12. A method for characterizing a sample sequence by length, said length being related to a number of tandem repeats, said sequence having a 5' flanking region and a 3' flanking region, comprising the steps of: (a) hybridizing a polymerization primer to a 3' flanking region of the sample sequence; (b) hybridizing a blocking probe to a 5' flanking region of the sample sequence, said blocking probe being resistant to displacement by a polymerase enzyme; (c) extending the polymerization primer 5' to 3' by using said polymerase enzyme, said extending stopping at 5' end of the blocking probe; and (d) said extending comprising the step of adding nucleotides complementary to the sample sequence and a dideoxy nucleotide complementary to a nucleotide in the 5' flanking region.
13. A partially double stranded DNA molecule for use in genotyping, comprising: (a) a first strand, to be genotyped, having a 5' end portion and a 3' end portion, defining a sequencing portion in between; (b) a polymerization primer hybridized to a 3' end portion of the first strand to a 5' flanking region of the sample sequence, said modified oligonucleotide resistant to displacement by a polymerase enzyme; (c) a blocking probe hybridized 5' end portion of the first strand, with the sequencing portion between the blocking probe and the polymerization primer, whereby, sequencing in a polymerization-based sequencing method begins at the polymerization primer and ends at the blocking probe.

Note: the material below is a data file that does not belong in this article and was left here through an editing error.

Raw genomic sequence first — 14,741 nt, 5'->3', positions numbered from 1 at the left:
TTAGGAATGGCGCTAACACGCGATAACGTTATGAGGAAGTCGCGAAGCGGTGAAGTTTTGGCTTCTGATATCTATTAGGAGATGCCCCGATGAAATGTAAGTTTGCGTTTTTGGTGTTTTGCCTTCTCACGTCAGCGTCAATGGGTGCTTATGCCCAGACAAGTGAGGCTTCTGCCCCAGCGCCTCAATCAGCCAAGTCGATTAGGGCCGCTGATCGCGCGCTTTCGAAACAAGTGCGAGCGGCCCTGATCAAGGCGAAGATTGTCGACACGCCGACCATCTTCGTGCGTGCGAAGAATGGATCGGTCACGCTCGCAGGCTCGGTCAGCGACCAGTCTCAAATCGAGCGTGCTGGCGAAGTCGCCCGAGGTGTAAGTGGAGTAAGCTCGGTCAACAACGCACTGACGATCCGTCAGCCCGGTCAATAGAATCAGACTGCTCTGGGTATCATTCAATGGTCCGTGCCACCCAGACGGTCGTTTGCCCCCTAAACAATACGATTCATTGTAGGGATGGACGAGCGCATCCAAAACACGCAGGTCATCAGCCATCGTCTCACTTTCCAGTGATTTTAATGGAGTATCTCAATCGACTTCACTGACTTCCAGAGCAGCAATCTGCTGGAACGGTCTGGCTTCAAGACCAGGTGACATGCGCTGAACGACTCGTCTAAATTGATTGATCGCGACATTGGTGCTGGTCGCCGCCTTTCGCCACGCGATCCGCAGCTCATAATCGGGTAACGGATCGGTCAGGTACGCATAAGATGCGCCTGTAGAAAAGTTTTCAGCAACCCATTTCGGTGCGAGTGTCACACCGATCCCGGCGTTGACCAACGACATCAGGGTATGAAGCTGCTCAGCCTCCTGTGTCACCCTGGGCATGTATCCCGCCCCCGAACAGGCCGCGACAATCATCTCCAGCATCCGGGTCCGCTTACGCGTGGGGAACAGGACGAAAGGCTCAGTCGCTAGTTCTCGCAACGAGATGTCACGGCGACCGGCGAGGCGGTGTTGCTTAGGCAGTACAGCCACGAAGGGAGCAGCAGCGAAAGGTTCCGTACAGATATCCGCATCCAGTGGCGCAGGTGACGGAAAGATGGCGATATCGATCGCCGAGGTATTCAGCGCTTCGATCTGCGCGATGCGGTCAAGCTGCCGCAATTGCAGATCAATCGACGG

CROSS-REFERENCE TO RELATED APPLICATIONS
 This application claims priority from U. S. Provisional Patent Application No. 61/306,474, filed on Feb. 20, 2010, which is hereby incorporated by reference in its entirety.
REFERENCE TO SEQUENCE LISTING, COMPUTER PROGRAM, OR COMPACT DISK
 Applicants assert that the text copy of the Sequence Listing is identical to the Sequence Listing in computer readable form found on the accompanying computer file named 482--26--1_seq_ST25.txt, created Feb. 14, 2011, 8 KB. Applicants incorporate the contents of the sequence listing by reference in its entirety.
BACKGROUND OF THE INVENTION
 1. Field of the Invention
 The present invention relates to the fields of genetic analysis, DNA sequencing, and further is generally directed to the detection of short tandem repeat (STR) genetic markers in a genomic system.
 2. Related Art
 Presented below is background information on certain aspects of the present invention as they may relate to technical features referred to in the detailed description, but not necessarily described in detail. That is, individual parts or methods used in the present invention may be described in greater detail in the materials discussed below, which materials may provide further guidance to those skilled in the art for making or using certain aspects of the present invention as claimed. The discussion below should not be construed as an admission as to the relevance of the information to any claims herein or the prior art effect of the material described.
 Measurement of the length of DNA fragments plays a pivotal role in genetic mapping, disease diagnostics, paternity testing and human identification. Traditionally, capillary electrophoresis is used for DNA length measurement and genotyping of short tandem repeats. This requires labeled primers and allelic ladders as standards to avoid typical run-to-run or instrument-to-instrument variations. However, the limiting factor with this sequencing approach in heterozygous sample analysis is unsynchronized polymerization in alleles with different lengths that can lead to imbalanced heterozygote peak height ratios.